When Apple unveiled its new miniature iPad last week, Ronnie Khadaran didn’t see the hole he was expecting.
Khadaran heads up marketing for Marware, a Hollywood company that sells its own line of cases and other add-ons for Apple products. Weeks before the Oct. 23 reveal of the smaller iPad, Marware’s design team made their best guess of what the new product would look like, how it would function and what, exactly, it would be called.
The bad news for Marware’s designers: a camera or a mic or some device that was rumored to be on the back of the new 7.9-inch iPad wasn’t there when Apple’s Philip Schiller showed off the new gizmo during a live-streamed presentation. That meant the hole Marware’s designers left in their new case design wasn’t needed, forcing a last-minute change before factory workers in China started production in time for arrival on store shelves by Nov. 2.
“It’s not the end of the world,’’ Khadaran said from his perch outside a packed Marware conference, where about a dozen staffers watched online broadcast of the iPad unveil. The good news: Apple did in fact call the reduced-size iPad the “iPad mini,’’ meaning Khadaran and his marketing team guessed right on both the title and the style when setting up Marware’s website with the new cases.
“Note the lower-case ‘m,’’ he said after the announcement. “That’s huge.”
Within two hours, Marware’s website was updated with photos of the new iPad mini cases, with images of the recently unveiled product — captured from Apple’s website — superimposed on the Marware cases.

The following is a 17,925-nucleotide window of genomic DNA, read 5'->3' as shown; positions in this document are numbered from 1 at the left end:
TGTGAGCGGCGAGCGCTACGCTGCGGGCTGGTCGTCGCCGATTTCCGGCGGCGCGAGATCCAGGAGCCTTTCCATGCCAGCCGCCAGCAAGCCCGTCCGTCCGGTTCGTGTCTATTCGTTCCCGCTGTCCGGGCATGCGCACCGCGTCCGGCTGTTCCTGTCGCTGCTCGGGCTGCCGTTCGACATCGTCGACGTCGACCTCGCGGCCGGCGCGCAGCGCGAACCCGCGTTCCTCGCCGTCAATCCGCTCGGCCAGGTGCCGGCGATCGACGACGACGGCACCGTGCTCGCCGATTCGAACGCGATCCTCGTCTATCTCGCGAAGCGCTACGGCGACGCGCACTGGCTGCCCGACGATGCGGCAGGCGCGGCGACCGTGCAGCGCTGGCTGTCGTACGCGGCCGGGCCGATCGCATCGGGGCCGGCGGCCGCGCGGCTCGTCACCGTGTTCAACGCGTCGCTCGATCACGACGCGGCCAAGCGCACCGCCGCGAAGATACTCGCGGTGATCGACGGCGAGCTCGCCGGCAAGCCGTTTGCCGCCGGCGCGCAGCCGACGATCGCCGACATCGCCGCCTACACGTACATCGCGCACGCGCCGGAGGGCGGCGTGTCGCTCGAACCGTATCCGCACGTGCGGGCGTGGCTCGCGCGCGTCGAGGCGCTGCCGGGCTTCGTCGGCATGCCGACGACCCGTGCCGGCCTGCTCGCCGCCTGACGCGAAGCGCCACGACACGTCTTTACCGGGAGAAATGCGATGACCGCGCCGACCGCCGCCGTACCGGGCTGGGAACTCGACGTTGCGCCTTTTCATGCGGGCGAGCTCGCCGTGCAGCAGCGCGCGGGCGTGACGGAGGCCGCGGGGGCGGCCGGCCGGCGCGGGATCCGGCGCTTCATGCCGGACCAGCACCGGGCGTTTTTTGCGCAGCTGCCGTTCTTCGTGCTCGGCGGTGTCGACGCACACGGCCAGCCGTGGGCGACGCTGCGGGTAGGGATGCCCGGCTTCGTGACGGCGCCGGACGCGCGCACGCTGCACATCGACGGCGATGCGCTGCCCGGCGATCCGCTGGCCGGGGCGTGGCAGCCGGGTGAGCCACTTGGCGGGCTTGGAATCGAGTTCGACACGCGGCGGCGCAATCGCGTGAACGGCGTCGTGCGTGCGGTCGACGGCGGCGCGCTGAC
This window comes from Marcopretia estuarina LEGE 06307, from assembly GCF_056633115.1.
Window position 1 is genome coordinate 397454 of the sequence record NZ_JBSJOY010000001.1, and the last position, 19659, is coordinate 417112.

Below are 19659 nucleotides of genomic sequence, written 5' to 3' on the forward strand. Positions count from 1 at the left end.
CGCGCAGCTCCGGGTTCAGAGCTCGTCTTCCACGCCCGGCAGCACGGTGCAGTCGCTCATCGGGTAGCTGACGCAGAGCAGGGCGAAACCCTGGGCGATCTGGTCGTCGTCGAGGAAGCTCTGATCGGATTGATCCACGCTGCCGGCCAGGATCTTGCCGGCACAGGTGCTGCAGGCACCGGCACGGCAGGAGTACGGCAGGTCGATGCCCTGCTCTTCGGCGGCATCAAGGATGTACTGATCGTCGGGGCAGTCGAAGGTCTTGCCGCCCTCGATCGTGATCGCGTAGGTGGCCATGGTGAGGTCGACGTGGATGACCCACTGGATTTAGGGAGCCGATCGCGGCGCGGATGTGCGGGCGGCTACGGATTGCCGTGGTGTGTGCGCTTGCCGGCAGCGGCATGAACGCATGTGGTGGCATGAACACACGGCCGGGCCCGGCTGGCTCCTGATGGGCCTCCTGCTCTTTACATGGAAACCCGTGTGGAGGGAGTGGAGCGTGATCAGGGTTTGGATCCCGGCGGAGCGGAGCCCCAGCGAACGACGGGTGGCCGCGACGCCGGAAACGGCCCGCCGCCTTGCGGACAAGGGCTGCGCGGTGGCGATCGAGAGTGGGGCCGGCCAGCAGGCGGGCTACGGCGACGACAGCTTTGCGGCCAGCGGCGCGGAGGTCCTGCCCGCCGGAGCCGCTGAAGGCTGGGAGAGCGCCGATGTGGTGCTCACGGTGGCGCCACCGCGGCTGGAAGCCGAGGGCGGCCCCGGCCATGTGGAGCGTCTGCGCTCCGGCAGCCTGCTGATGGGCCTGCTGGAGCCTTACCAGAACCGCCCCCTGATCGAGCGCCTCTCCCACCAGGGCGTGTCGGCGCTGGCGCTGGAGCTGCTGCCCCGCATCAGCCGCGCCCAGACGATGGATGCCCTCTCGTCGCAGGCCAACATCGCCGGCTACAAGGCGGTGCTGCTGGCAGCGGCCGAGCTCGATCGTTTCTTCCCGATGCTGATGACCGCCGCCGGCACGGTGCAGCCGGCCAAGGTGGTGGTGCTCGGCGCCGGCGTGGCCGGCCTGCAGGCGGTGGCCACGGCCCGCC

Khadaran, 31, is a veteran of marketing and media scenes, having held marketing jobs with Fox Sports Ohio, the Speed Channel and Sun Sports. He joined Marware in May 2011, and now leads the company’s efforts to stand out in the increasingly competitive industry of selling accessories for tablets and cellphones.
Ed and Maria Martin started Marware in 1993 in their garage as a fledgling software company. Soon they were making software for the Apple Newton, a digital notebook that was considered the leading edge of technology at the time. Sales were relatively hot until Steve Jobs returned to Apple in 1997 and killed the Newton.
But the Marins were back when Apple released the iPod in 2001. A sleek but relatively fragile device, the music player was perfect for a case since buyers were eager to protect their shiny new investments.
Now Marware sells accessories for iPads, iPhones and iPods, along with similar offerings for the Amazon Kindle. And while the Apple products tend to get the most media attention — Marware’s iPhone 5 cases were recently featured on the CBS show, This Morning — it has reportedly sold more than 1 million cases for the Kindle.
Khadaran sat down with Business Monday for two interviews in the lead-up to the iPad mini announcement, and talked marketing, tech and the pressure of selling a product that may or may not exist.Q. What’s it like when Marware is prepping for an Apple launch?
That is where the fun comes in. I always thought nothing is as last-minute and stressful as television.
You don’t get any information ahead of time. Apple doesn’t give any specs ahead of time. It is a big guessing game. It is a very risky business. People have to gamble and decide if they want to listen to speculation and rumor. They have to decide if they should make a product [meaning an accessory] based on a hypothetical product. Sometimes you win, sometimes you lose.